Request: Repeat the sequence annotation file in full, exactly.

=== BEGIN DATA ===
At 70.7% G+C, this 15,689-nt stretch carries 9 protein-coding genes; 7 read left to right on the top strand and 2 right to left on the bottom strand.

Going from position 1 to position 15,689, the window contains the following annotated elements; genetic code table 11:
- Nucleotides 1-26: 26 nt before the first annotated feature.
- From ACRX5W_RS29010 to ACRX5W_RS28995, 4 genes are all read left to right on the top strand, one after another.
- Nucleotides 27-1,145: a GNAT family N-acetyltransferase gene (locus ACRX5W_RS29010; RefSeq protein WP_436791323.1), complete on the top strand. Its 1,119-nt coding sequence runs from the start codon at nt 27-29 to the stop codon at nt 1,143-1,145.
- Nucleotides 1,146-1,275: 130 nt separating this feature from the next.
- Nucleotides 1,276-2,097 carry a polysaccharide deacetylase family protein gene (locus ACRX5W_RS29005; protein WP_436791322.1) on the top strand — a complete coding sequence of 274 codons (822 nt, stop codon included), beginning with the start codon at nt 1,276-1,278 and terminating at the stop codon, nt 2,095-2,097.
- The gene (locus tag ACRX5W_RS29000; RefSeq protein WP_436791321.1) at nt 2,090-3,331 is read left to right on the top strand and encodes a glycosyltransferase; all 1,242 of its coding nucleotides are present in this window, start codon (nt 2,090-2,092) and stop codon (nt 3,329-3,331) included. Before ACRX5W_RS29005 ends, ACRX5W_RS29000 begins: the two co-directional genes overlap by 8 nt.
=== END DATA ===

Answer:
At 70.7% G+C, this 15,689-nt stretch carries 9 protein-coding genes; 7 read left to right on the top strand and 2 right to left on the bottom strand.

Going from position 1 to position 15,689, the window contains the following annotated elements; genetic code table 11:
- Nucleotides 1-26: 26 nt before the first annotated feature.
- From ACRX5W_RS29010 to ACRX5W_RS28995, 4 genes are all read left to right on the top strand, one after another.
- Nucleotides 27-1,145: a GNAT family N-acetyltransferase gene (locus ACRX5W_RS29010; RefSeq protein WP_436791323.1), complete on the top strand. Its 1,119-nt coding sequence runs from the start codon at nt 27-29 to the stop codon at nt 1,143-1,145.
- Nucleotides 1,146-1,275: 130 nt separating this feature from the next.
- Nucleotides 1,276-2,097 carry a polysaccharide deacetylase family protein gene (locus ACRX5W_RS29005; protein WP_436791322.1) on the top strand — a complete coding sequence of 274 codons (822 nt, stop codon included), beginning with the start codon at nt 1,276-1,278 and terminating at the stop codon, nt 2,095-2,097.
- The gene (locus tag ACRX5W_RS29000; RefSeq protein WP_436791321.1) at nt 2,090-3,331 is read left to right on the top strand and encodes a glycosyltransferase; all 1,242 of its coding nucleotides are present in this window, start codon (nt 2,090-2,092) and stop codon (nt 3,329-3,331) included. Before ACRX5W_RS29005 ends, ACRX5W_RS29000 begins: the two co-directional genes overlap by 8 nt.